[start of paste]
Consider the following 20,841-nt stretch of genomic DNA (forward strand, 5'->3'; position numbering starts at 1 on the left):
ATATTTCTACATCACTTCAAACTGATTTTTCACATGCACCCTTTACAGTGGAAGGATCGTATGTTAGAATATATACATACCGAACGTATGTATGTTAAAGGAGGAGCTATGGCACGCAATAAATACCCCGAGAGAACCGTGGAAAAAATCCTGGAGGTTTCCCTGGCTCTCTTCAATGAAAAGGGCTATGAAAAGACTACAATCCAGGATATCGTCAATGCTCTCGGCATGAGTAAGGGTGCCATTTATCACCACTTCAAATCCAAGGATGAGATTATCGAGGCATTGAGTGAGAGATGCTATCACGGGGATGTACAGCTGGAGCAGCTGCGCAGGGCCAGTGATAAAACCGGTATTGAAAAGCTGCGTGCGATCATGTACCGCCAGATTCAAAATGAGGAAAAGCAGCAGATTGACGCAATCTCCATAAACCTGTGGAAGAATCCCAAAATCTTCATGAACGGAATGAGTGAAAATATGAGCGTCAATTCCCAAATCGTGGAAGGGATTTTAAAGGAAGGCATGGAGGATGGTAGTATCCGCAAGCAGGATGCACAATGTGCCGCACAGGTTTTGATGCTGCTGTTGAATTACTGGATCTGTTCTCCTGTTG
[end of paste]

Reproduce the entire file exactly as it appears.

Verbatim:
Consider the following 20,841-nt stretch of genomic DNA (forward strand, 5'->3'; position numbering starts at 1 on the left):
ATATTTCTACATCACTTCAAACTGATTTTTCACATGCACCCTTTACAGTGGAAGGATCGTATGTTAGAATATATACATACCGAACGTATGTATGTTAAAGGAGGAGCTATGGCACGCAATAAATACCCCGAGAGAACCGTGGAAAAAATCCTGGAGGTTTCCCTGGCTCTCTTCAATGAAAAGGGCTATGAAAAGACTACAATCCAGGATATCGTCAATGCTCTCGGCATGAGTAAGGGTGCCATTTATCACCACTTCAAATCCAAGGATGAGATTATCGAGGCATTGAGTGAGAGATGCTATCACGGGGATGTACAGCTGGAGCAGCTGCGCAGGGCCAGTGATAAAACCGGTATTGAAAAGCTGCGTGCGATCATGTACCGCCAGATTCAAAATGAGGAAAAGCAGCAGATTGACGCAATCTCCATAAACCTGTGGAAGAATCCCAAAATCTTCATGAACGGAATGAGTGAAAATATGAGCGTCAATTCCCAAATCGTGGAAGGGATTTTAAAGGAAGGCATGGAGGATGGTAGTATCCGCAAGCAGGATGCACAATGTGCCGCACAGGTTTTGATGCTGCTGTTGAATTACTGGATCTGTTCTCCTGTTG